Placing your head under the covers will also trigger a psychological reaction like ‘swaddling’ an infant. Experts claim that this feels comforting as it reminds us of the womb.
Of course, this doesn’t apply to everybody. For example, if you have claustrophobia, wrapping yourself up in bedsheets may create feelings of panic and discomfort.
Disadvantages of Sleeping with the Head Under the Covers
Despite the benefits, you need to consider the hazards:
We discussed how sleeping with your head under the covers helps you rest, as it blocks light and sound. While that’s usually beneficial, it could lead to dulled reactions in an emergency.
If you can’t hear clearly because your head is under the covers, you may not be able to hear a fire alarm or similar warning sound. Equally, you can’t react quickly if tangled up in bedsheets.
Arguably, the most significant hazard is the limit it places on oxygen. It’s always easier to take a deep breath and enjoy a lungful of clean air when our mouths and faces aren’t covered.
This restricted oxygen will send a warning signal to the brain, potentially waking you up multiple times at night. This broken sleep will quickly grow frustrating and take its toll on your health in the morning.
Under extreme circumstances, you could even risk severe sickness. Essays in Biochemistry correlate hypoxia (a lack of oxygen to critical organs, including the brain) to Alzheimer’s disease.
Risk of Breathing Disorders
Sleeping this way magnifies the risk of asthma or COPD. You’ll be breathing in bacteria and germs under your sheets without the ability to expel the used air and breathe in clean air.
If you have a respiratory issue, this will become problematic. At best, you’ll be woken up in the struggle for breath. Even more concerning is the possibility of suffocation.
You’ll exacerbate sleep apnea symptoms. Sleeping with your head covered will likely muffle snoring sounds, but the hazards to your breathing must be addressed.
According to the Journal of Applied Physiology, heat from the body is lost through the head. However, by covering this body part, thermal regulation is more consistent.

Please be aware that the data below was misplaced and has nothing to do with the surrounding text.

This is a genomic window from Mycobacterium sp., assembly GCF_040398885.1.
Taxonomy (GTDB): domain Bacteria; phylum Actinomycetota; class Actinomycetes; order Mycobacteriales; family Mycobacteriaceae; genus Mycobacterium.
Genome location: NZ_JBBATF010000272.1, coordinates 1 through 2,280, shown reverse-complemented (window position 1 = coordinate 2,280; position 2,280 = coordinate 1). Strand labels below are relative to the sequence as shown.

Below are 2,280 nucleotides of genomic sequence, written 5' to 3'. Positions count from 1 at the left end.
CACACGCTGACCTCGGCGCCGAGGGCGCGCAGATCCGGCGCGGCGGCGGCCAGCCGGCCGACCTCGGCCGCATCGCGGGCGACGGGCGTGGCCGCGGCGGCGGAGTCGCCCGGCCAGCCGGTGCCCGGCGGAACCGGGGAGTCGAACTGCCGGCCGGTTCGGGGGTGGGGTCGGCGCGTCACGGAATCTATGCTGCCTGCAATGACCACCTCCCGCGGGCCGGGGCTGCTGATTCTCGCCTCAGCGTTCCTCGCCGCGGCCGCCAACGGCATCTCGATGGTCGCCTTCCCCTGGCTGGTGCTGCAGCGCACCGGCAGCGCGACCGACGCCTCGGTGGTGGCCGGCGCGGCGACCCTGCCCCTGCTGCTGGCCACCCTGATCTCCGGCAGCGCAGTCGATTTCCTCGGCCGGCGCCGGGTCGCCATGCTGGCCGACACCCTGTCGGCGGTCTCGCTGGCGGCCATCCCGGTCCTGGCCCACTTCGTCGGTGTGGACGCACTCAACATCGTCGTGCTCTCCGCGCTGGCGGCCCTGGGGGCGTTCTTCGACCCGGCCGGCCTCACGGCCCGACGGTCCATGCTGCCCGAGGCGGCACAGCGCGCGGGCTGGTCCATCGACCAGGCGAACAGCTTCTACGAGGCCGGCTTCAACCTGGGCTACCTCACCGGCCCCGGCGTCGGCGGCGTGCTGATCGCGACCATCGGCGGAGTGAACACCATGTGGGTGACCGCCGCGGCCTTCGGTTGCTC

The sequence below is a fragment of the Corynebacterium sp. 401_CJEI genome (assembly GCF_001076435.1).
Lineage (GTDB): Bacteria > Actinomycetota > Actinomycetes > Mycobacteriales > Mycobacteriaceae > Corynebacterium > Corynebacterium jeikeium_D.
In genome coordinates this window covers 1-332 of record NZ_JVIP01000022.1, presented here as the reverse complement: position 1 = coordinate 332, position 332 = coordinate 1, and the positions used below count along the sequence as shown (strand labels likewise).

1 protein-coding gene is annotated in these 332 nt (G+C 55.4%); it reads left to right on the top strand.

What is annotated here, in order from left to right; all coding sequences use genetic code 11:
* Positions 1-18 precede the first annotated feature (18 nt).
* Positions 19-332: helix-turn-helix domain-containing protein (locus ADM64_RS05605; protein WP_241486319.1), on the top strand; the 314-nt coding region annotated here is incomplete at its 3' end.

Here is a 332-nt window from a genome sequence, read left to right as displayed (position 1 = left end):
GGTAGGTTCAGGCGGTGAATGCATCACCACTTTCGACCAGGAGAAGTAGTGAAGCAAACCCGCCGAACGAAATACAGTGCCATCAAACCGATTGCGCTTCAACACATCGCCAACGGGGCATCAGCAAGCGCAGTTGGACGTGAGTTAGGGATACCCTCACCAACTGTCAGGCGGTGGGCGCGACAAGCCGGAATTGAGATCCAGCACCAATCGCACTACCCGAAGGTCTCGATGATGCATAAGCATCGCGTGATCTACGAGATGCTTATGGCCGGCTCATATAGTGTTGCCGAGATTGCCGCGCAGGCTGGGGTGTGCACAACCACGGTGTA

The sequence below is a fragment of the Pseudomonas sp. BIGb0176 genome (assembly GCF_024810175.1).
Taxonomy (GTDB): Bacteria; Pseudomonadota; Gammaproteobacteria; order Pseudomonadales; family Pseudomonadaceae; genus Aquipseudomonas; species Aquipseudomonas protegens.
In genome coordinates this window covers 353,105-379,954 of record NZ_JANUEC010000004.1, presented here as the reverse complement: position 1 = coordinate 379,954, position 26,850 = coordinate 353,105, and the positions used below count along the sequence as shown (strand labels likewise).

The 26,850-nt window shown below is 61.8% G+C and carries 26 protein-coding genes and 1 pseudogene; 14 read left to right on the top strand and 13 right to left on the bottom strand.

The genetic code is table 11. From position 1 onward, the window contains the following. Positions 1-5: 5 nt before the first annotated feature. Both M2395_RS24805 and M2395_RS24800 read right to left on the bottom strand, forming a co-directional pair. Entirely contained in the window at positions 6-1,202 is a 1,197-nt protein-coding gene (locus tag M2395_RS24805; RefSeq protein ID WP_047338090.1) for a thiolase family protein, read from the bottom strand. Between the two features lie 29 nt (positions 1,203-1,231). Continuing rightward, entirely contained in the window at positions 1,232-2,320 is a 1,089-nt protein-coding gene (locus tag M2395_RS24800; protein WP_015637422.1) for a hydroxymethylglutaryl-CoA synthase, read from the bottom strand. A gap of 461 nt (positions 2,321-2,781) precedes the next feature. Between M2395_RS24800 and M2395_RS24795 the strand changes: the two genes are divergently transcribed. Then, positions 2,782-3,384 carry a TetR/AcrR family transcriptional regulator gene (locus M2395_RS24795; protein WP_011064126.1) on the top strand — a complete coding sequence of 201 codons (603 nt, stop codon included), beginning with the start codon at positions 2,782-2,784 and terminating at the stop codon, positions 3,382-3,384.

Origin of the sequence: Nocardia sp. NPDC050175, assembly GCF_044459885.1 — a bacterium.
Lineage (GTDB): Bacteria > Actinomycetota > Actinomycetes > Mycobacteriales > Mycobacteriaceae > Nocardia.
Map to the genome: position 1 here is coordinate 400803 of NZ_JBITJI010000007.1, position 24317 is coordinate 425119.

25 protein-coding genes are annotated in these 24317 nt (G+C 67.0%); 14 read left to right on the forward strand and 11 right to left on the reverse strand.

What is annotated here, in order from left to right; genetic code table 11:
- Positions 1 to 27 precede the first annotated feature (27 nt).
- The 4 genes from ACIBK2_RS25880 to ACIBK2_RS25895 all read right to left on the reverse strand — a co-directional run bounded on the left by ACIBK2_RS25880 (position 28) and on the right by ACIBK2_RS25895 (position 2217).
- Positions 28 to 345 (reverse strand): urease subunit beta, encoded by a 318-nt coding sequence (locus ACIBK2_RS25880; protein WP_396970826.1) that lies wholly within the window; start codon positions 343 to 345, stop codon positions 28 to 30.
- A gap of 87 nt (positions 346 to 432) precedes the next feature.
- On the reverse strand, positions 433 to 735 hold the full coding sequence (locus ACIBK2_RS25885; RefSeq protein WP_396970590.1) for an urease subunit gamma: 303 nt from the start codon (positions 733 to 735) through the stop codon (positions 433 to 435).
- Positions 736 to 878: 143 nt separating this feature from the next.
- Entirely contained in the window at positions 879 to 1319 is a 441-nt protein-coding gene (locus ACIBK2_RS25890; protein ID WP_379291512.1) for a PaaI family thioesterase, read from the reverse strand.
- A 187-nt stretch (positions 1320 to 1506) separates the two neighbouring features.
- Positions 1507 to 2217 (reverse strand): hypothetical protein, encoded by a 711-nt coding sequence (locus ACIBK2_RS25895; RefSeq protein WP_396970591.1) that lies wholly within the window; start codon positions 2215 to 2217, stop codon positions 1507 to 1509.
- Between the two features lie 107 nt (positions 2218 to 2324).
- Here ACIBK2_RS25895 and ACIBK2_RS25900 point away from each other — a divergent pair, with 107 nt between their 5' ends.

Under ordinary circumstances, this is a good thing because few of us enjoy feeling cold.
The body must cool off overnight, so wrapping yourself under the covers can disrupt sleep. It’s better to sleep in cool conditions than somewhere hot and stifling.
If you need to stay warm while sleeping, use a hot water bottle or another temporary measure. Then, lift your head out from the covers.
This is more likely to keep you comfortable without disturbing your sleep as the night wears on.
How To Safely Sleep with Your Head Under the Covers
To safely sleep with your head under the covers, follow these steps:
- Keep the blanket loose. Don’t mummify yourself in a blanket – keep it flexible enough to be breathable. A thin material on the sheets, like silk, is beneficial.
- Lay on your back. It’s less likely that you’ll get wrapped up in a blanket and restrict your breathing.
- Lightweight cover. While sleeping under a heavyweight duvet in the winter may be tempting, stick with light covers to aid breathing. Use heavier blankets further down the bed for warmth.
- Keep the area above your head clear. Don’t erect shelves or anything that could drop on your head.
If sleeping with your head under the covers makes you feel secure and ensures you sleep well, there’s nothing wrong with the position. Just ensure that you can do so safely.